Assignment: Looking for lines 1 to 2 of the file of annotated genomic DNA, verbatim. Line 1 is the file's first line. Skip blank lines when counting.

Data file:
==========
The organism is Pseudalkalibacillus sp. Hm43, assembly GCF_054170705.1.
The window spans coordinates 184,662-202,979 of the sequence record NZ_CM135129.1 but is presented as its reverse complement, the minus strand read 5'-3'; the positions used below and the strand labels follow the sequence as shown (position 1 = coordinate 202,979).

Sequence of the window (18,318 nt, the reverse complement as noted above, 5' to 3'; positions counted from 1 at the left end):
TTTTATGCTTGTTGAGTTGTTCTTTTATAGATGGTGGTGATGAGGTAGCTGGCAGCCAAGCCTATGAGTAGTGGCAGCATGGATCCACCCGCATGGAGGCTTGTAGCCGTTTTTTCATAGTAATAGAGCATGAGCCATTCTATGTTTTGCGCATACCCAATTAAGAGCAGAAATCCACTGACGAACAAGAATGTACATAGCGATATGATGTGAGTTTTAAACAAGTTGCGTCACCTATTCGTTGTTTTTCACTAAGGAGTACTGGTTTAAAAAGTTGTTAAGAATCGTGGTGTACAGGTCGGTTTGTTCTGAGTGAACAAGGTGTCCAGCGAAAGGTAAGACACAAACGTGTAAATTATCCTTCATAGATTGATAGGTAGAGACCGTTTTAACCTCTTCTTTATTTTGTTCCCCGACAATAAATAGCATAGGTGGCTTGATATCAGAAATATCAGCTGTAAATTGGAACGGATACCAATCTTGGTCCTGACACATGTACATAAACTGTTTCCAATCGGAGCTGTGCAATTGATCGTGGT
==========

The organism is Pseudalkalibacillus sp. Hm43, assembly GCF_054170705.1.
The window spans coordinates 184,662-202,979 of the sequence record NZ_CM135129.1 but is presented as its reverse complement, the minus strand read 5'-3'; the positions used below and the strand labels follow the sequence as shown (position 1 = coordinate 202,979).